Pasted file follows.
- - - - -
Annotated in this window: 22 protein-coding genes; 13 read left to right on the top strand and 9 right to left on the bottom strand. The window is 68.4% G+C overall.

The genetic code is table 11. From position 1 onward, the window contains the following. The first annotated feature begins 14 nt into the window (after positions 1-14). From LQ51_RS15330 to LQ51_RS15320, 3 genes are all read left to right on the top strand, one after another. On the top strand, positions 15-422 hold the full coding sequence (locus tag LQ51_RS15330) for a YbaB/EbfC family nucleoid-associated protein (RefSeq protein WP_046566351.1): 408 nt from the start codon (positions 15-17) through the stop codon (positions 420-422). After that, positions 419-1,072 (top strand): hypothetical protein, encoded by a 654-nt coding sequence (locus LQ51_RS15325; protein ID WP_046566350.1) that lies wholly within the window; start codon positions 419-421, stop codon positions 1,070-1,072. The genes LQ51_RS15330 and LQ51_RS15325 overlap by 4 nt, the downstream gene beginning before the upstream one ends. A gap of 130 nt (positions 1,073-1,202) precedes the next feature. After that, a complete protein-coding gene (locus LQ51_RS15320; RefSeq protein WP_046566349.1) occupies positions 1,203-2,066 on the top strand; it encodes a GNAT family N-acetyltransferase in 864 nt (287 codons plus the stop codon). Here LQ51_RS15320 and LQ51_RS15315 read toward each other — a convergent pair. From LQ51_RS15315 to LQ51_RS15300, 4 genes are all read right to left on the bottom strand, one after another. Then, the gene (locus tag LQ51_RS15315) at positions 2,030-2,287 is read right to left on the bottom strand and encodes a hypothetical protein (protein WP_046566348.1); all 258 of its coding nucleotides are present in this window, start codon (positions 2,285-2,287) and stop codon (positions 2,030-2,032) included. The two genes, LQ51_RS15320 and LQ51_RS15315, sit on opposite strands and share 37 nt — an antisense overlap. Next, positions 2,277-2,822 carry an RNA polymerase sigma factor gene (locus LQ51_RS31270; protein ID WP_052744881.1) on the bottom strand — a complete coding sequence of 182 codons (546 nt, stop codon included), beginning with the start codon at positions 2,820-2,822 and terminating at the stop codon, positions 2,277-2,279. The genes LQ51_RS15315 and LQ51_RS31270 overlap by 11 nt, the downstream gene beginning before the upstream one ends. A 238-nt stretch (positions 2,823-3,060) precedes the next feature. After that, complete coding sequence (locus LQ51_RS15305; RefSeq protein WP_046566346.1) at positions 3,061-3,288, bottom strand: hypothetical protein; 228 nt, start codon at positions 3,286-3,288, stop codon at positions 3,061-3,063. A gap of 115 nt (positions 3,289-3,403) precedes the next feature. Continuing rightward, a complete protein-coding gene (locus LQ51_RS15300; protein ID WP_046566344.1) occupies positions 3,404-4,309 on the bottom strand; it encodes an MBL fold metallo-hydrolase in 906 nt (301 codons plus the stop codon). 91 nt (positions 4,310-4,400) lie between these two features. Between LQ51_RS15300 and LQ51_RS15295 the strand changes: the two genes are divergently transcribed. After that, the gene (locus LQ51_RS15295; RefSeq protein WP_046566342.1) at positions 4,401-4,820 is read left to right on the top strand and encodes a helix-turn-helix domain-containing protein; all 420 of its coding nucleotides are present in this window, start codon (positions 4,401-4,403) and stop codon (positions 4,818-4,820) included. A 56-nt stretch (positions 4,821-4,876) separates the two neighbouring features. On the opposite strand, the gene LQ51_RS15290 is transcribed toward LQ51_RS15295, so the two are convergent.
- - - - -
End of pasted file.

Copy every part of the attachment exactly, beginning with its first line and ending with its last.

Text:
Annotated in this window: 22 protein-coding genes; 13 read left to right on the top strand and 9 right to left on the bottom strand. The window is 68.4% G+C overall.

The genetic code is table 11. From position 1 onward, the window contains the following. The first annotated feature begins 14 nt into the window (after positions 1-14). From LQ51_RS15330 to LQ51_RS15320, 3 genes are all read left to right on the top strand, one after another. On the top strand, positions 15-422 hold the full coding sequence (locus tag LQ51_RS15330) for a YbaB/EbfC family nucleoid-associated protein (RefSeq protein WP_046566351.1): 408 nt from the start codon (positions 15-17) through the stop codon (positions 420-422). After that, positions 419-1,072 (top strand): hypothetical protein, encoded by a 654-nt coding sequence (locus LQ51_RS15325; protein ID WP_046566350.1) that lies wholly within the window; start codon positions 419-421, stop codon positions 1,070-1,072. The genes LQ51_RS15330 and LQ51_RS15325 overlap by 4 nt, the downstream gene beginning before the upstream one ends. A gap of 130 nt (positions 1,073-1,202) precedes the next feature. After that, a complete protein-coding gene (locus LQ51_RS15320; RefSeq protein WP_046566349.1) occupies positions 1,203-2,066 on the top strand; it encodes a GNAT family N-acetyltransferase in 864 nt (287 codons plus the stop codon). Here LQ51_RS15320 and LQ51_RS15315 read toward each other — a convergent pair. From LQ51_RS15315 to LQ51_RS15300, 4 genes are all read right to left on the bottom strand, one after another. Then, the gene (locus tag LQ51_RS15315) at positions 2,030-2,287 is read right to left on the bottom strand and encodes a hypothetical protein (protein WP_046566348.1); all 258 of its coding nucleotides are present in this window, start codon (positions 2,285-2,287) and stop codon (positions 2,030-2,032) included. The two genes, LQ51_RS15320 and LQ51_RS15315, sit on opposite strands and share 37 nt — an antisense overlap. Next, positions 2,277-2,822 carry an RNA polymerase sigma factor gene (locus LQ51_RS31270; protein ID WP_052744881.1) on the bottom strand — a complete coding sequence of 182 codons (546 nt, stop codon included), beginning with the start codon at positions 2,820-2,822 and terminating at the stop codon, positions 2,277-2,279. The genes LQ51_RS15315 and LQ51_RS31270 overlap by 11 nt, the downstream gene beginning before the upstream one ends. A 238-nt stretch (positions 2,823-3,060) precedes the next feature. After that, complete coding sequence (locus LQ51_RS15305; RefSeq protein WP_046566346.1) at positions 3,061-3,288, bottom strand: hypothetical protein; 228 nt, start codon at positions 3,286-3,288, stop codon at positions 3,061-3,063. A gap of 115 nt (positions 3,289-3,403) precedes the next feature. Continuing rightward, a complete protein-coding gene (locus LQ51_RS15300; protein ID WP_046566344.1) occupies positions 3,404-4,309 on the bottom strand; it encodes an MBL fold metallo-hydrolase in 906 nt (301 codons plus the stop codon). 91 nt (positions 4,310-4,400) lie between these two features. Between LQ51_RS15300 and LQ51_RS15295 the strand changes: the two genes are divergently transcribed. After that, the gene (locus LQ51_RS15295; RefSeq protein WP_046566342.1) at positions 4,401-4,820 is read left to right on the top strand and encodes a helix-turn-helix domain-containing protein; all 420 of its coding nucleotides are present in this window, start codon (positions 4,401-4,403) and stop codon (positions 4,818-4,820) included. A 56-nt stretch (positions 4,821-4,876) separates the two neighbouring features. On the opposite strand, the gene LQ51_RS15290 is transcribed toward LQ51_RS15295, so the two are convergent.